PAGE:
19. A party in possession of land is deemed in law the owner against all persons but one having superior title thereto; possession is evidence of title, and the

Cal. 354.

possessor, in conveying, is deemed to convey the title itself sufficiently to enable his grantee to maintain ejectment against a mere trespasser. Id.

20. It is the settled doctrine of the law, repeatedly affirmed by this Court, that the prior possession of the plaintiff, or parties through whom he claims, is suffcient evidence of title to support the action of ejectment. Vayle v. Mary, 9 Cal. 426 ; Grover v. Hawley, 5 Id. 485; Hutchinson v. Perly, 4 Id. 33; Winans F. Christy, Id. 70; Plume v. Seuward, Id. 94.

21. Where a party takes possession of a tract of land, and incloses it with a fence, consisting of posts seven feet apart and one board six inches wide nailed on to the posts, and the same is not sutricient to turn cattle, and the land is not cultivated, such possession is not sufficient to sustain an action of ejectment as against a party in possession of a part of the tract under a deed to the whole. Balduinv. Simpson, 12 Cal. 560.

22. Possession of land at the death of a party gives prima facie title to his heirs or representatives. Gregory v. McPherson, 13 Cal. 562.

23. It is sutfcient in our system, if it appear that the plaintiff was entitled to possession of the premises at the commencement of the action and the date of the alleged seizin or possession, and ouster is only material when the question of mesne protits is involved. Yount v. Ilowell, 14 Cal. 465.

24. In ejectment, a variance between the alleged seizin and right of possession of plaintiff and the date of conveyance to him is immaterial, if the latter be previous to the commencement of the action. Right of possession in plaintiff and occupation by defendant at that time are sufficient. Stark v. Barrett, 15 Cal. 361.

25. Where plaintiff relies, not on the Possessory Act of the State, but on the prior possession of himself, or of parties through whom he claims, such possession must be shown to have been actual in him or them; and by actual possession is meant a subjection to the will and dominion of the claimant, and is usually evidenced by occupation, by a substantial inclosure, hy cultivation, or by appropriate use, according to the particular locality and quality of the property. Coryell v. Cain, 16 Cal. 567.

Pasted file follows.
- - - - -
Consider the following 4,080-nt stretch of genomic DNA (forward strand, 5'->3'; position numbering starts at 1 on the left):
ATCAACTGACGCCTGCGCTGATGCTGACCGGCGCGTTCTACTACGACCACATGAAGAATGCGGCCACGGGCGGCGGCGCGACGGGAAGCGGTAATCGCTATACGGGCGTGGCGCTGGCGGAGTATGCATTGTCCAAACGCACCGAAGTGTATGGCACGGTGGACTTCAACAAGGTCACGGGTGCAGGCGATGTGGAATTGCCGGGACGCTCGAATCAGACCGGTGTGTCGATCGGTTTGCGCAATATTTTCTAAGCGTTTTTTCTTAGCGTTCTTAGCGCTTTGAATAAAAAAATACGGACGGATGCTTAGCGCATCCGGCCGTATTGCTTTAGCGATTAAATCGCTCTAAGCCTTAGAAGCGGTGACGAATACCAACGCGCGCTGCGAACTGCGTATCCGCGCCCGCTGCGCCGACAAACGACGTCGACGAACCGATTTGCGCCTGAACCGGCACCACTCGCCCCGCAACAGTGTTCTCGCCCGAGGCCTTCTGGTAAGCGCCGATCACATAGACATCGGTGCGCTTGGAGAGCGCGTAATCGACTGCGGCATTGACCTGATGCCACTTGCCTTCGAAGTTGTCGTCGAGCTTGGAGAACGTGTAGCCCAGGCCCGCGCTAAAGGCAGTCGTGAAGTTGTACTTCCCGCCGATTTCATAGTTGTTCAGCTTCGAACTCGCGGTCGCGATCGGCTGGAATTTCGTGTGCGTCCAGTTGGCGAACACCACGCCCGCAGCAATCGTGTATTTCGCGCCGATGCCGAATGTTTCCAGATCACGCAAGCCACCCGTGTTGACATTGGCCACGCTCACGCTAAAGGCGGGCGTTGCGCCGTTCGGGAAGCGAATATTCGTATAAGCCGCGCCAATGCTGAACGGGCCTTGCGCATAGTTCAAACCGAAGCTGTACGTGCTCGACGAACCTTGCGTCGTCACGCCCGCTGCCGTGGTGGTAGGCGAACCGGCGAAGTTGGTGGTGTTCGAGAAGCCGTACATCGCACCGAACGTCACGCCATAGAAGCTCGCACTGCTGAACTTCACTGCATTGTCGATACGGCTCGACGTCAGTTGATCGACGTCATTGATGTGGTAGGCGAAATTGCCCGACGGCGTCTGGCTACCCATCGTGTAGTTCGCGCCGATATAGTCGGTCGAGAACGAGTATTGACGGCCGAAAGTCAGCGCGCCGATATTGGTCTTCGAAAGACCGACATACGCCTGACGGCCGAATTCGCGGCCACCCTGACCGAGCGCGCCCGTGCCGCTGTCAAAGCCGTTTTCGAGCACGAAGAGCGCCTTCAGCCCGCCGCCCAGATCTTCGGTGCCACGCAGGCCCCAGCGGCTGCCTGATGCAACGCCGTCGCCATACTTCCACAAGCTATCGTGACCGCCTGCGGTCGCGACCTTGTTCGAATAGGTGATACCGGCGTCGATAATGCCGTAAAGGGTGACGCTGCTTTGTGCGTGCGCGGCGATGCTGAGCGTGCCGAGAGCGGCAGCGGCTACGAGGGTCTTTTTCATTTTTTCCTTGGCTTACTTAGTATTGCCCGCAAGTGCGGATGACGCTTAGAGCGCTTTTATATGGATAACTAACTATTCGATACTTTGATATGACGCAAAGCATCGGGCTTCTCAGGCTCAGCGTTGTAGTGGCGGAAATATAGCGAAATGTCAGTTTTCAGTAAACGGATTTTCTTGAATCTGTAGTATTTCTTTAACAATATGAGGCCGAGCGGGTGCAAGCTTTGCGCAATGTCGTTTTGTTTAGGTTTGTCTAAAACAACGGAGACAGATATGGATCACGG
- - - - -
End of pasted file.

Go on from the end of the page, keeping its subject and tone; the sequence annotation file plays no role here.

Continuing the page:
26. In controversies respecting public lands, other than mineral lands, the title, as between citizens of the State, where neither party connects himself with the Government, is considered vested in the first possessor, and to proceed from him. This possession must be actual and not constructive; and the right it confers must be distinguished from the right given by the Possessory Act of the State. Id.

27. In ejectment, plaintiffs may rely on prior possession, and the legal title is not necessarily involved. Grady v. Early, 18 Cal. 108.

28. Possession with color of title.—Where a party takes possession of a part of a tract of land, under a deed of conveyance to the whole, and at the time of entry no one is holding adversely, sach possession will extend to the whole tract described in the deed. Rose v. Daris, 11 Cal. 133.

29. Possession of a part, under the deed to the whole tract, where the possessor's grantors had the land surveyed, and the lines marked by the blazing of trees, is sutticient possession as against a party who enters upon a part of the tract and builds a fence wholly insufficient for any other purpose than to mark the line of his claim. Balduin v. Simpson, 12 Cal. 560.

30. Defendant had been let into possession under judgment in ejectment hy him against C. This judgment was afterwards reversed. C. sells to G.: Held, that defendant's possession was sufficient, until restored by due course of law, to break the force of the claim of G. based upon the prior possession of C. Gregory v. Haynes, 13 Cal. 591.

31. Mere prior possession of land cannot prevail against the present possession of defendant, taken under claim of title derived, regularly or noi, from the rightful owner. Id.

32. What constitutes possession. The fact that cattle and horses of a person have roamed over and grazed upon a certain tract of land does not of itself alone make out an actual possession of land in him. Suñol v. Hepburn, 1 Cal. 254.

33. A mere survey and marking lines of a boundary, without an inclosure of the premises, is not a possession in law, unless made so by complying with the statute in reference to the mode of maintaining possessory actions on public lands. Bird v. Dennison, 7 Cal. 297.